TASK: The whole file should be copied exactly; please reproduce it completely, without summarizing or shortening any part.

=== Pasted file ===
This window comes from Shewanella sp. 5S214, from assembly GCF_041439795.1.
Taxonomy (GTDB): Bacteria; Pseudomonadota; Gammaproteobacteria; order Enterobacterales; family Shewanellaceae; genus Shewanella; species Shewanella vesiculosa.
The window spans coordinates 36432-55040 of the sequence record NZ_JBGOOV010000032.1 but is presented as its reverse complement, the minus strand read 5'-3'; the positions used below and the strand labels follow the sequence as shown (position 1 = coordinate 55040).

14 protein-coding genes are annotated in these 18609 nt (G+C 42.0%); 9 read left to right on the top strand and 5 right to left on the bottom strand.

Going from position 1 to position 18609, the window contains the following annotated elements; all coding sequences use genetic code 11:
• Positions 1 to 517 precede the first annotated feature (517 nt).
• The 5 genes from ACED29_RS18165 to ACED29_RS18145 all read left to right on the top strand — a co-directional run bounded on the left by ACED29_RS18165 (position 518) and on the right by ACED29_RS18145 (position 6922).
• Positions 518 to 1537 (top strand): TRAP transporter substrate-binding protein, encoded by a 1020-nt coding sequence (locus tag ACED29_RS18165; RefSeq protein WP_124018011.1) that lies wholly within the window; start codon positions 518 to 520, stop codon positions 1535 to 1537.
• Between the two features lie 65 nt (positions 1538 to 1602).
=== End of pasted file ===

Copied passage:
This window comes from Shewanella sp. 5S214, from assembly GCF_041439795.1.
Taxonomy (GTDB): Bacteria; Pseudomonadota; Gammaproteobacteria; order Enterobacterales; family Shewanellaceae; genus Shewanella; species Shewanella vesiculosa.
The window spans coordinates 36432-55040 of the sequence record NZ_JBGOOV010000032.1 but is presented as its reverse complement, the minus strand read 5'-3'; the positions used below and the strand labels follow the sequence as shown (position 1 = coordinate 55040).

14 protein-coding genes are annotated in these 18609 nt (G+C 42.0%); 9 read left to right on the top strand and 5 right to left on the bottom strand.

Going from position 1 to position 18609, the window contains the following annotated elements; all coding sequences use genetic code 11:
• Positions 1 to 517 precede the first annotated feature (517 nt).
• The 5 genes from ACED29_RS18165 to ACED29_RS18145 all read left to right on the top strand — a co-directional run bounded on the left by ACED29_RS18165 (position 518) and on the right by ACED29_RS18145 (position 6922).
• Positions 518 to 1537 (top strand): TRAP transporter substrate-binding protein, encoded by a 1020-nt coding sequence (locus tag ACED29_RS18165; RefSeq protein WP_124018011.1) that lies wholly within the window; start codon positions 518 to 520, stop codon positions 1535 to 1537.
• Between the two features lie 65 nt (positions 1538 to 1602).